In order to support the crane-body 16, I constructat each-end thereof a carriage consisting ofupper-and lower box-girders 20 and 21, to which the body is suitably secured.
Journaled in bearings in this carriage are track-wheels 22, which travel upon the runways 13 and 14, heretofore referred to. The
crane-bodyis caused to travelalong these runways by-an electric motor 23,which is mounted upon the upper portion of the body near its center. This motor drives, by-means of gearing 24 and 25, a shaft 26, which extends.
lengthwiseof the-crane-body between the carriages at the ends thereof and which carries on its ends pinions'27. These pinions mesh with gear-wheels 28'on the axles of two of the track-wheels 22 which are on one side of the crane-body. It will be seen that when the electric motor is operated the crane-body will be caused to travel backward and forward on its runways, the direction of travel being dependent upon the direction of rotationof the motor.
It will be noticed that the crane-body extends no farther than'the distance between the runways 13 and 14. In order that the crane may reach beyond these runways to gather up the material from the car 12 and to deliver it to a part of the vessel beyond the farther runway, I mount within the crane-body a telescopic beam 29, which, as shown, is of substantially the same length as the body. This telescopic beam is provided with, preferably, three sets of track-wheels 30, which travel upon runways 31 arranged within the cranebody 16 and extended longitudinally thereof. Oppo'sitely-arranged runways 32 are placed over the track-wheels 30 for a purpose hereinafter made to appear. In order to move the telescopic beam back and forth within the crane-body, I mount, preferably on the upper portion of thesaid body near its center, a second electric motor 33,which is geared,through a train of gear-wheels 34, 35, 36, and 37 to a shaft 38, which is suitably journaled to the top of thecrane-body. This shaft 38 has secured to it a pairof pulleys or drums 39, about which are wound ropes or cables 40. These ropes extend from the drums 39 in each direction, and-atthe ends of the crane-body they pass over pulleys 41. The ends of the ropes are then brought toward each-other and are secured to the upper bracing of the telescopic beam at points shown at 42. From this description it will be understood that when the motor 33 is driven the ropes 40 will be driven by the-drums 39, so as to pull the telescopic lbeam backward and forward within the cranebody 16. With the structure shown it is practical to extend the telescopic beam from either end of the body for substantially half of its length, which practically gives the crane a span which is twice the length of the distance between the runways 13 and 14. When the beam 29 is extended from the end of the crane-body and the trolley with its load carried to the fartherend thereof, there will be a tendencyof the track-wheel 30 at the opposite end to rise from the runways 31. In order to prevent this result, I place the runways 32, heretofore described,over therunway-pulleys 30,50 that they will engage with the trackwheelsand hold them down. The telescopic beam, like the crane-body 16,- is composed of a framework which is open below, the sides being formed of plate-girders and the upper portion of oblique lateral bracings 43, which appear in Fig. 3. As stated with reference to the bracing for the frame-body, I regard this structure as practicable and desirable; but it is by no means an essential part of my invention.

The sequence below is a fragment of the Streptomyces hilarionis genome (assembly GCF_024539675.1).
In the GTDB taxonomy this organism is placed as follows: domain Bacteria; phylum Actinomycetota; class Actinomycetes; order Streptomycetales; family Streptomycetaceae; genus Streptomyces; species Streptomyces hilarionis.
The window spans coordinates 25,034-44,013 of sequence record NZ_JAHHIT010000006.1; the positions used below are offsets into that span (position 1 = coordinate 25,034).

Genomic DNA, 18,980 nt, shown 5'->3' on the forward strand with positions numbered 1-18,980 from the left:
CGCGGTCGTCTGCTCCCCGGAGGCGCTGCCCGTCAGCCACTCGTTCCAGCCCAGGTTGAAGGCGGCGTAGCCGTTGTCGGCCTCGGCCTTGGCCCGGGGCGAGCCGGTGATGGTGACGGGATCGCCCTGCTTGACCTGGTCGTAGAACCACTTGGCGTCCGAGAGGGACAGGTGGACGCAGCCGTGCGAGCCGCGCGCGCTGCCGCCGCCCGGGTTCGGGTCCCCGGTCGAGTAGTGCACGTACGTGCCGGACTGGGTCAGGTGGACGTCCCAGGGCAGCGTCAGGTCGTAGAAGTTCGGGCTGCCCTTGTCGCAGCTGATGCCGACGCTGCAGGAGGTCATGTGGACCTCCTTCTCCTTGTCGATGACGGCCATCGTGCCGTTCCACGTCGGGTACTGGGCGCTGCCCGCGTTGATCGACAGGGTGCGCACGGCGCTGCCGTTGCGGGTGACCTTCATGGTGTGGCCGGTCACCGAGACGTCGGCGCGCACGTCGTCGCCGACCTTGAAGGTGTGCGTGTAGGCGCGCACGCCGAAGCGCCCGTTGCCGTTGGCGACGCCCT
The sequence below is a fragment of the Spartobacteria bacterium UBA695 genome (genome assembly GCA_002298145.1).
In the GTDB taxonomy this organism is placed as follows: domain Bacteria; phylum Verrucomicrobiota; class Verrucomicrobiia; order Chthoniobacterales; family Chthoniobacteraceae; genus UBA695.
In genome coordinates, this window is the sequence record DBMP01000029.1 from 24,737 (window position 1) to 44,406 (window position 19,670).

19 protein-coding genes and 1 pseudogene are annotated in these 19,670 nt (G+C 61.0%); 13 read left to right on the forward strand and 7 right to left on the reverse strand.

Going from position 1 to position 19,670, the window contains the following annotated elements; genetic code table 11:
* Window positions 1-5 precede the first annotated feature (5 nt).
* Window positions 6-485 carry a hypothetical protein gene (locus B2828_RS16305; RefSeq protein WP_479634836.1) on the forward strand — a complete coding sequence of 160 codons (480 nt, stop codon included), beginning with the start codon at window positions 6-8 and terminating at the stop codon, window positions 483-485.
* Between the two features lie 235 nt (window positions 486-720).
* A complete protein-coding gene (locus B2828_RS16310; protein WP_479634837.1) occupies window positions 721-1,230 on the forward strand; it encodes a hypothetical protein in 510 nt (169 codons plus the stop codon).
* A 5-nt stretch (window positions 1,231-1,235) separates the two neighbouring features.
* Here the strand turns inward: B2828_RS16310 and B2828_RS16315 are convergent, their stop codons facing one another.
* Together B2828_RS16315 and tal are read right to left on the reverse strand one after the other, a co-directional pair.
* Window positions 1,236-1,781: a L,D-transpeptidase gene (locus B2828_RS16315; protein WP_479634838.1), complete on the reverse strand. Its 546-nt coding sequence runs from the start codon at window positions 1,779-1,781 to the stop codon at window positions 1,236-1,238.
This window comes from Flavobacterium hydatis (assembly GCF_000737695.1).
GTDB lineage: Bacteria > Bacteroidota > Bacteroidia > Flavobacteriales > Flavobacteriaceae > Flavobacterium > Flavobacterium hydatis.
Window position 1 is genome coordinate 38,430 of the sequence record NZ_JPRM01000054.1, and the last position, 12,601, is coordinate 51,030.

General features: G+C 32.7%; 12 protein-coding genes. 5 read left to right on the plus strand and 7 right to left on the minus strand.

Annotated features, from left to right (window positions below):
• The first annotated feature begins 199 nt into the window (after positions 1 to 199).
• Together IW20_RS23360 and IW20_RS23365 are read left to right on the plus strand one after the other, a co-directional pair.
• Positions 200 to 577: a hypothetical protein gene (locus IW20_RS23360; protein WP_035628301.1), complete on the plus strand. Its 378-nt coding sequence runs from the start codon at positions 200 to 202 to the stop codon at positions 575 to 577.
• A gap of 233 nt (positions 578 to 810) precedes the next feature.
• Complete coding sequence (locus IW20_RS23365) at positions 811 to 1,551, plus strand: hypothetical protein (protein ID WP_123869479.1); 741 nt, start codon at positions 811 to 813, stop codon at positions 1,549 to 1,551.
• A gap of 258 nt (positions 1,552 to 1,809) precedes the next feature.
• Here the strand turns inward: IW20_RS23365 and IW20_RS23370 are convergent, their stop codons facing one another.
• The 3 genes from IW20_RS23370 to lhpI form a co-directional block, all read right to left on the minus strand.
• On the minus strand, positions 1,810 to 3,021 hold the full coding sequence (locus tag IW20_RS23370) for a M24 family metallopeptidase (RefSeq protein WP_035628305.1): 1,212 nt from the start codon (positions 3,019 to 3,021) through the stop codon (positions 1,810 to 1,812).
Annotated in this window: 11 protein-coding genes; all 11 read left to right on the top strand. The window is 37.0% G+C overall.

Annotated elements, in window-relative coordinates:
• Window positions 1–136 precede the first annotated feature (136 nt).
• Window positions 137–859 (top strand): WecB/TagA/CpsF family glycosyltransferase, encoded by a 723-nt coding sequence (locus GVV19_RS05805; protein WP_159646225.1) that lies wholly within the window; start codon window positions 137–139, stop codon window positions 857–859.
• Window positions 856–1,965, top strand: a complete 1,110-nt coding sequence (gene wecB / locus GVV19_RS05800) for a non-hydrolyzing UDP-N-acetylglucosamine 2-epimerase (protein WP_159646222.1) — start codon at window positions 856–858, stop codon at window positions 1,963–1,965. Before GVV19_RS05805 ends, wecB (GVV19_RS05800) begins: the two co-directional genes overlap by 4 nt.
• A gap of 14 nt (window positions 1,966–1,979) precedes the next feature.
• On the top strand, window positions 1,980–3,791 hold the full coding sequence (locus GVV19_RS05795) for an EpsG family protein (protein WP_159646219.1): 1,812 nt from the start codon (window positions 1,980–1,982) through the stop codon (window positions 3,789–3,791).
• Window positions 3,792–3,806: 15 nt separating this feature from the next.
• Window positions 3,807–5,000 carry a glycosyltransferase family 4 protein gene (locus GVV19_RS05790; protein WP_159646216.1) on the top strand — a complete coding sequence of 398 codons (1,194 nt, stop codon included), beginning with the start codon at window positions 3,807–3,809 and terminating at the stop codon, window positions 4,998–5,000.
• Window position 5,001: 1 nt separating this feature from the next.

Mounted upon runways 44 within the telescopic beam 29 so as to travel back and forth thereon is the trolley 45, which is shown in detail in Figs. 6 and 7 of thedrawings. This trolley is provided with the usual track-wheels 46,which are mounted upon shafts 47 and 48 and which travel upon the runways 44. In order to move the trolley back and forth within the telescopic beam, I mount thereon an electric motor 49, which drives, by means of the gears 50 and 51, the shaft 47, to which two of the track-wheels 46 are secured. The motor 49 may be driven in either direction, which will cause the trolley to move in either direction desired along the telescopic beam.
52 is the hook to which the material to be lifted is attached. This hook is raised and lowered by means of a rope or cable 53, which has its opposite ends secured to the hoistingdrum 54, near its ends. Passing from one end of this drum the cable 53 extends downwardly and around sheave 55 on the block of the hook 52, thence upwardly and around a stationary sheave 56, which is journaled to thelower side of the trolley-frame, thence downwardly and around another sheave 57 in the block of the hook, and thence to the opposite end of the hoisting-drum. From this description it will be understood that when the hoistingdrum is rotated the opposite ends of the hoisting-cable 53 will be wound or unwound therefrom and the hook and its load will be correspondingly raised or lowered. In order to drive the hoisting-drum, I mount within the trolley an electric motor 58, which drives, through a train of gears 59, 60, 61, 62, and 63, a large gear-wheel 64, which is mounted, preferably, at the center of the hoisting-drum and is secured thereto.
In order that the operator of the crane may always be in a position to see to the best advantage just how to control the mechanism, I
build below the trolley 45 a platform or cage 65, within which the operator stands when the crane is in use. The mechanism is controlled by means of suitable levers or switches 66, which are arranged within easy reach of the operator from the cage.